Playmysong Marks NYC Launch of Service and Offices, Receives Angel Funding

January 31, 2012 by  

Playmysong's US plans originate in NYC.

App developer Playmysong has opened an office in New York City and launched its service here, simultaneous to closing a $350,000 angel round of financing this month. The angel round was led by Lifeline Ventures, a Helsinki, Finalnd-based accelerator focused on disruptive start-ups from the Web and game sectors.

The Helsinki-based Playmysong’s mobile app is available in the iTunes Store App Store, and enables users to take control of the music in their surroundings.

Using Playmysong’s app on iOS or from the Web, users can remotely play their favorite songs and DJ the music around them – provided the locations they are visiting have integrated Playmysong into their music playout signal path — while simultaneously posting a Foursquare-style check-in update on Facebook and Twitter.

The company’s business model is based on selling premium services for participating venues and brands. On the venue side, proprietors connect their iOS device running a Playmysong Pro app to their stereo sound system, via a standard 3.5 mm audio cable. Retailers, restaurants, bars, café owners etc… can learn more about the free basic service here.

Every time a song is played in a Playmysong venue, it generates the equivalent of a free social ad for that location. The result is a social function for music that is played out in bars, hotels, restaurants and other public venues. In theory, it provides a more engaging experience than the traditional jukebox for a venue’s patrons, encouraging longer stays.

The first NYC venue for Playmysong is Idle Hands Bar, on 25 Avenue B, which has taken advantage of the app to introduce Playmysong Mondays. For example, one Monday night 21 different users of the app played 101 total songs – an equivalent of approximatey five hours of crowd-sourced music entertainment.

Users posted info about the song they played in Idle Hands Bar to their Facebook walls for 54 times. According to Playmysong, an average Facebook user has 200 friends, meaning that Idle Hands Bar got over 10,000 free social micro-ads in Facebook during one night.

The latest version of the app, Playmysong 1.1 includes the following features:

•    New home screen – When opening the app, you can instantly open the Remote mode to play songs in nearby Stereos or the Stereo mode to launch your own social jukebox.

•    iTunes Playlists – You can now use your existing iTunes playlists in your Playmysong Stereo. Managing what music you have in your Stereo has never been easier.

•    Multi-Tasking – You can now use Playmysong Stereo and Remote on the background while you browse the web, read emails, do sports, etc.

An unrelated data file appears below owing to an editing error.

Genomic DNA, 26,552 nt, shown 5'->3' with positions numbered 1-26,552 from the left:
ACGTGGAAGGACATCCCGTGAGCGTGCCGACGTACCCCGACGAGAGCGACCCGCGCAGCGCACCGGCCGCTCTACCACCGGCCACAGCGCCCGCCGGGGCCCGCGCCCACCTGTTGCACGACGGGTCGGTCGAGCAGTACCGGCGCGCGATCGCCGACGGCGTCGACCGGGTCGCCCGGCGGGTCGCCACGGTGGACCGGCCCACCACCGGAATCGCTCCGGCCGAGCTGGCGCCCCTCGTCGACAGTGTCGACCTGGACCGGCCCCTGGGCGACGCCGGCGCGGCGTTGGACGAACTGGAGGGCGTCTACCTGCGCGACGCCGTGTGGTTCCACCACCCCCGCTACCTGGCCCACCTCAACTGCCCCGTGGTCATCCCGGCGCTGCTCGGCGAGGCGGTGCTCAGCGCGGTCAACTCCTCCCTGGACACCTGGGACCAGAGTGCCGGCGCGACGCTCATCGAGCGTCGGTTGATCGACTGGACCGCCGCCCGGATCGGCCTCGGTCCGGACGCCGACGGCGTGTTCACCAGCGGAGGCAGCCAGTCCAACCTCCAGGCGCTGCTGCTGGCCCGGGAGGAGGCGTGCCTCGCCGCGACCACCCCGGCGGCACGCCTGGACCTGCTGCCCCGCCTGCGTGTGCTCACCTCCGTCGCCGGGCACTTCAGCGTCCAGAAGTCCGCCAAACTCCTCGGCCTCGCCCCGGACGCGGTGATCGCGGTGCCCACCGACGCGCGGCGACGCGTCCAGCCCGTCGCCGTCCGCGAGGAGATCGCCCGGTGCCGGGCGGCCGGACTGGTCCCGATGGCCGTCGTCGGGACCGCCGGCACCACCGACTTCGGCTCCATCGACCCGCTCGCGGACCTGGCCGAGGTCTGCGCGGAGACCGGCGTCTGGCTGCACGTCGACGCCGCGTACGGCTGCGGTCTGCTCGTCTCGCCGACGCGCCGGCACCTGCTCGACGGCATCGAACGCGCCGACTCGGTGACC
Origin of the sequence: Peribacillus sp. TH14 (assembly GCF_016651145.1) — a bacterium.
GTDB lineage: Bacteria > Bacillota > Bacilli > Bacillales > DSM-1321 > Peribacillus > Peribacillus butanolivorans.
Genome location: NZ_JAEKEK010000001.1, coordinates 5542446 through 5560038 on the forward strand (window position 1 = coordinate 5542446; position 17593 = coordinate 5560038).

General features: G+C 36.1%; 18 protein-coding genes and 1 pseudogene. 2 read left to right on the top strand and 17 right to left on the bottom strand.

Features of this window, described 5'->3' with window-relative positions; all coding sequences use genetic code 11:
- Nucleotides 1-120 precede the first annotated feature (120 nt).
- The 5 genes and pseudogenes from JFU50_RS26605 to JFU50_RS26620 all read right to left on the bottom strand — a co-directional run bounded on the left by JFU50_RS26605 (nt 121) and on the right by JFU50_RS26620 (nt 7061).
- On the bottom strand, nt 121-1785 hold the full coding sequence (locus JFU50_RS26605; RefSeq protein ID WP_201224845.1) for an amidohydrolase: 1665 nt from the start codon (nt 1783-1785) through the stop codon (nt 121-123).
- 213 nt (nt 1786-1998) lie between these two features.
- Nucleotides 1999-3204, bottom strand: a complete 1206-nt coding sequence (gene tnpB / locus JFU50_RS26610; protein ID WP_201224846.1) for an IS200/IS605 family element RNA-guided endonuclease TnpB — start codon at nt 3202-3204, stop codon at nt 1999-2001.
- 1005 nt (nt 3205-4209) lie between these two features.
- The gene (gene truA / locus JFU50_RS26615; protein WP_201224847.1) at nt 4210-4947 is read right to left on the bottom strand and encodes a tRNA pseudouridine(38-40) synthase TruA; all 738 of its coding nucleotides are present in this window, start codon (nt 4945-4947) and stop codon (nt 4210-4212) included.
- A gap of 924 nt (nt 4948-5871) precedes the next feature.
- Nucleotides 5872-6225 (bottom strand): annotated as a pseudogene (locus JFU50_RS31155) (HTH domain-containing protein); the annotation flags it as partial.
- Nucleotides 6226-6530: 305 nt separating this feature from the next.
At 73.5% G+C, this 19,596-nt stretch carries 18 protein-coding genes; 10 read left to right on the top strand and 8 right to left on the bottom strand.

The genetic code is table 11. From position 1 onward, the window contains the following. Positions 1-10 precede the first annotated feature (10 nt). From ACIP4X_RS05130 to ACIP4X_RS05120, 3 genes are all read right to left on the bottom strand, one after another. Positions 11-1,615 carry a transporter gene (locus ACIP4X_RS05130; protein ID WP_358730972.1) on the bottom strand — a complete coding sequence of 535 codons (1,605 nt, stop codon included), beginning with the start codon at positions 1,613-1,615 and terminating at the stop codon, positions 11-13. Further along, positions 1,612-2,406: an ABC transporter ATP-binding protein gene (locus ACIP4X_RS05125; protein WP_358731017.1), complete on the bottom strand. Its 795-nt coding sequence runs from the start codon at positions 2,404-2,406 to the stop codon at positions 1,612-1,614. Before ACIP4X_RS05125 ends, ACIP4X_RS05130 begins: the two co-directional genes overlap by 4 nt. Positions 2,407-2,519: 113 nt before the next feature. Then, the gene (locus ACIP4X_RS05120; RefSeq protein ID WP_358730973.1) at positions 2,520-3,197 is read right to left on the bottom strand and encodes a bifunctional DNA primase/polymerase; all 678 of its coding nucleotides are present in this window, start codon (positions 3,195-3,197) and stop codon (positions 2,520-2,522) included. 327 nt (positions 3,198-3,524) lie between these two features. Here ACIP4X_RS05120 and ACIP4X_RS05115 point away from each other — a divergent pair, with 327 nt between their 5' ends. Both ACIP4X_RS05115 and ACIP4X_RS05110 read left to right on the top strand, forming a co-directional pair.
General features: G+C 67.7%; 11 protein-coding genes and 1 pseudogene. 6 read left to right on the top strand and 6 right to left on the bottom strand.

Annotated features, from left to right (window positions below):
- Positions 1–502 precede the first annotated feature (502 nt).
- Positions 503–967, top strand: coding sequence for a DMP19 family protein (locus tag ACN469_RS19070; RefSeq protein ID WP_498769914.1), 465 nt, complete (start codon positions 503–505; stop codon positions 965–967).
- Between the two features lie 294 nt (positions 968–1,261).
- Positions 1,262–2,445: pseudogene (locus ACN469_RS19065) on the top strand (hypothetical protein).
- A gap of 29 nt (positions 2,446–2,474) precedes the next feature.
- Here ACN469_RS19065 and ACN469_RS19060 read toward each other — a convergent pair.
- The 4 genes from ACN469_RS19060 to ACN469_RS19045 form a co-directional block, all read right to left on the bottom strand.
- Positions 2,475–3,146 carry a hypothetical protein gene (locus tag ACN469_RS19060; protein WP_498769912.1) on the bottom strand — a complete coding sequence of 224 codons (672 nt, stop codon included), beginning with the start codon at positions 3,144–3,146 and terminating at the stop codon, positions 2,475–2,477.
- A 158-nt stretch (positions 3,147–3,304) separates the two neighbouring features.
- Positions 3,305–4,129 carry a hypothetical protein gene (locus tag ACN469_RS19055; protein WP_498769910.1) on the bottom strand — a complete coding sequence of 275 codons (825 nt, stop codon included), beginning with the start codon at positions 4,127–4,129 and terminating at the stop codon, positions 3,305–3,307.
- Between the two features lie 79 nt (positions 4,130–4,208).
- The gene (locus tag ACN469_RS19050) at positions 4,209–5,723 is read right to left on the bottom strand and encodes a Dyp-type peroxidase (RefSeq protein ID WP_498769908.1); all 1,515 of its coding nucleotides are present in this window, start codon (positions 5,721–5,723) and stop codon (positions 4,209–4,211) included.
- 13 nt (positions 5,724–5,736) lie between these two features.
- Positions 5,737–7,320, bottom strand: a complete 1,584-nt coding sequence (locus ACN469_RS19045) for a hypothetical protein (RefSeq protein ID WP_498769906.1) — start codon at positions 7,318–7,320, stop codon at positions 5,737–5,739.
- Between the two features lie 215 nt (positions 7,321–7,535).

•    User Images and Shout Outs – Facebook-connected users now have their Facebook profile pictures as their Playmysong profile pictures. You can also add shout outs while playing songs.

Spins.FM (NYC) Launches Social Radio Requests App for FM Radio

June 2, 2011 by  

Spins.FM, an NYC-based web and mobile service that enables fans to request their favorite songs on local FM radio via Twitter and Facebook, has launched its Social Radio Requests App for radio stations.

Based out of NYC, Spins.FM allows radio stations to more effectively leverage their social graph.

The app is intended to increase the ease with which radio stations and listeners can connect on Facebook, while giving radio stations a quick and complete view of what their listeners want to hear and where they are dialing in from.

Spins.FM founder David Baker explains: “The listener request line has always been the primary channel for radio stations to connect with listeners. Our Social Radio Requests App gives it an update, enabling Twitter and Facebook conversations to take to the airwaves – and radio station program directors and DJs to improve their presence on social media while tracking what their audiences want with more precision than before.”

With Spins.FM, radio stations can sign up at where they have the option to add the app to their Facebook page, enabling fans to easily request songs via both Facebook and Twitter.

The app also automatically adds a request tab to the radio station’s Facebook page, displaying the most-requested songs as well as distinguishing local requests from global requests. In this way, stations are able to focus on their core local listeners even as they get requests from all over the world.

The announcement of Spins.FM’s app for radio stations comes on the heels of a number of new Social Request campaigns for top artists including Chris Brown (“She Ain’t You”), Diddy Dirty Money (“Your Love”), and Soulja Boy (“Zan with that Lean”).

Recreate My Night: Building an Effective Social Platform for Music Promotion

January 12, 2011 by  

MIDTOWN, MANHATTAN: There’s more than one way to socialize, but as the Web continues to expand, determined entrepreneurs must dig deeper to create new group experiences.

David Guetta was on board for a promotional push via RecreateMyNight.

Its hard work for these thought leaders, but when they make a discovery, everyone else – especially those of us in the music sector — benefits with new ways to connect to audiences. At the NYC-based online startup RecreateMyNight (RMN), the aim has been to build a business with their own twist on the social media platform.